Big Ugly Blobs
When WordPress saves Gutenberg blocks to the database, it smashes them together as a string of markup. When you query that via the REST-API or WPGraphQL? You get this big ugly blob of HTML:
The screenshot above isn’t that bad, but what happens when you have a 2,000 word blog post with images, block quotes and Twitter embeds? When working on a headless frontend, how are you going to create a layout to match your client’s design, when you’re stuck with a big string of HTML?
Maybe reach for regular expressions to pluck out the data? Try using CSS to drill down and style HTML tags? You could totally YOLO that blob of HTML right into a component with dangerouslySetInnerHTML…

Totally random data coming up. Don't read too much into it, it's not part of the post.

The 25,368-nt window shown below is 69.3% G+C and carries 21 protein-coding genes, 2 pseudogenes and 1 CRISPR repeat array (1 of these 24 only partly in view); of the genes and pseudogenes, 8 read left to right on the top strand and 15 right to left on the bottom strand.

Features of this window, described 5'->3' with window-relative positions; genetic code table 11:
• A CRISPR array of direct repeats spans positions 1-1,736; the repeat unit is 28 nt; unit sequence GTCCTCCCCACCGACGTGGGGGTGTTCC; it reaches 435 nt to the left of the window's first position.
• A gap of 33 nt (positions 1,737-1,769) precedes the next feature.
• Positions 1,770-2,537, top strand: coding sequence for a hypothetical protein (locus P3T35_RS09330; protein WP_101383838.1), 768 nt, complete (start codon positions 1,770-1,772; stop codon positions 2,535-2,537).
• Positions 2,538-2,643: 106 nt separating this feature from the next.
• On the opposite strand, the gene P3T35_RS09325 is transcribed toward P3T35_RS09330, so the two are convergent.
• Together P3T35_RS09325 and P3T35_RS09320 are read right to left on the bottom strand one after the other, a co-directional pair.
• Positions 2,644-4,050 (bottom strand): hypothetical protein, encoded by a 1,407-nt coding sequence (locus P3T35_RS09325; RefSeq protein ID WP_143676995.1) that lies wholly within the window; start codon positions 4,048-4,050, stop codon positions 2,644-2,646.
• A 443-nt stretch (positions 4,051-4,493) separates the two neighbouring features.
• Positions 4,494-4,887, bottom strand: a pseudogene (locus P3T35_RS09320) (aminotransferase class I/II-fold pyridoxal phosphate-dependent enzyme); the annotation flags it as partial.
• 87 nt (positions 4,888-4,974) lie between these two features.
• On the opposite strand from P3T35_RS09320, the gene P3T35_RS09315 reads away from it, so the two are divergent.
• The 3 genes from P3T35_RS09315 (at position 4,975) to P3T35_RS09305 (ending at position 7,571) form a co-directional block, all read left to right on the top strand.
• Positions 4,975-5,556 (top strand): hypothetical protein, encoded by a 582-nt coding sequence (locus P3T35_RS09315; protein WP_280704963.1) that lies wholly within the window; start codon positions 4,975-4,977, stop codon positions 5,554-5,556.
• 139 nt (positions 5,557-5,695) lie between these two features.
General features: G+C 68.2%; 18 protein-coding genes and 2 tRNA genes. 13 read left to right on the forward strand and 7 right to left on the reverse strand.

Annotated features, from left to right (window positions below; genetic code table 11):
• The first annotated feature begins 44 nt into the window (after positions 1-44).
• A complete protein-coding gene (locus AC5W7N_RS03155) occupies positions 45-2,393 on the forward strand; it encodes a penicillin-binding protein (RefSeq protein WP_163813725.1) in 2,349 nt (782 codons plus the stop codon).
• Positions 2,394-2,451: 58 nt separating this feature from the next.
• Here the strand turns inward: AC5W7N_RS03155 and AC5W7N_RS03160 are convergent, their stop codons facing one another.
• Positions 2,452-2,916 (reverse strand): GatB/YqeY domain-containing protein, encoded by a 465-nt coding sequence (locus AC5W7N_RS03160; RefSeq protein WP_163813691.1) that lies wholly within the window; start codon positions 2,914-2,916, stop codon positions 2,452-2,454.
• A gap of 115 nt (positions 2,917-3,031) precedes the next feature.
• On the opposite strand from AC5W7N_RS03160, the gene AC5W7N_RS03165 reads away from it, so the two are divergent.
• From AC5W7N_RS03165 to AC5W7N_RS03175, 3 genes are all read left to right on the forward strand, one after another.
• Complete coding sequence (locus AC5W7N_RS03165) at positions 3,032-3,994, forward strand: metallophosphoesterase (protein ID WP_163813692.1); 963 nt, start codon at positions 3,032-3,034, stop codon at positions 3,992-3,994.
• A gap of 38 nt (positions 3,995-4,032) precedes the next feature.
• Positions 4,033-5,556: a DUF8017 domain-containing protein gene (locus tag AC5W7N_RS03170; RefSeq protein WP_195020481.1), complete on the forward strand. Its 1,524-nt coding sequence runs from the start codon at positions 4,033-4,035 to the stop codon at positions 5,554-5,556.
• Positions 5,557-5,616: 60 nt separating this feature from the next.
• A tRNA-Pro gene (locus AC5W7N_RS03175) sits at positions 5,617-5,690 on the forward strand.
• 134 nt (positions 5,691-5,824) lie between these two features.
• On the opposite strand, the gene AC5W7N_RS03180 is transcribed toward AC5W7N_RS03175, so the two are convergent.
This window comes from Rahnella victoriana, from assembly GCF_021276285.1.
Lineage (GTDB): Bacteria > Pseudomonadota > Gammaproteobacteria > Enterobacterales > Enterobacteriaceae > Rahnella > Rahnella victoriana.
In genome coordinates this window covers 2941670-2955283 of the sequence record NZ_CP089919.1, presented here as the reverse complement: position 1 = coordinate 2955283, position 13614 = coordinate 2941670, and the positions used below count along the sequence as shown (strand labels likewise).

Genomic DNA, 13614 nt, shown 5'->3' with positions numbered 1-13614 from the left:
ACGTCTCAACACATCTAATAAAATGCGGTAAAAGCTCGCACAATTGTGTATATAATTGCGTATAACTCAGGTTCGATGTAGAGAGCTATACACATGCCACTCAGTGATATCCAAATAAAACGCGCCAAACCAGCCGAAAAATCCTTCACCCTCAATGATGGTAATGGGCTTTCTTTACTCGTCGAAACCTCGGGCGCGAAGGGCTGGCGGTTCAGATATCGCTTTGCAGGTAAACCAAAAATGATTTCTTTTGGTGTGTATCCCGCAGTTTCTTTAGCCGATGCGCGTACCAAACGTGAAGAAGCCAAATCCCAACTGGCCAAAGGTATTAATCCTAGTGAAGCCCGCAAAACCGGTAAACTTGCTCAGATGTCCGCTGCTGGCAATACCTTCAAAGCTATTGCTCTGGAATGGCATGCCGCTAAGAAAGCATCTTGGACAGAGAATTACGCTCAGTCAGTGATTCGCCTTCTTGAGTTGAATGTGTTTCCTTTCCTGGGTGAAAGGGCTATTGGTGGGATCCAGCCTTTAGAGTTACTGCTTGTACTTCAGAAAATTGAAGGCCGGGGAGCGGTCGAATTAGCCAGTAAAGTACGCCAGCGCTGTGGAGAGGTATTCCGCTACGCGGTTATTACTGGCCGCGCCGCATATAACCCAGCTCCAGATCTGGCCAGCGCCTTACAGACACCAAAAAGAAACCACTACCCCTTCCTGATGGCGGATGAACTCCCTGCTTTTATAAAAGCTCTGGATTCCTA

…but the reality is, losing control over the decision making process for handling data makes for a poor developer experience.
There’s already a standard way to work with APIs that have structured data. To quote the MDN:
After reading that definition, you might be asking, “If JSON is a standard way to transmit structured data, why isn’t WordPress doing this with Gutenberg blocks?”
That’s the million dollar question.
WPGraphQL Gutenberg to the Rescue
Using WPGraphQL, you can query for blocksJSON on a page or post and receive a big ugly blob of JSON instead!
The following code snippet parses the JSON response, starts a loop, plucks out the ‘core/paragraph’ block, then passes in the data as props:
Thanks to the structure JSON provides, you now have full control over content coming from Gutenberg. Now that’s a good developer experience!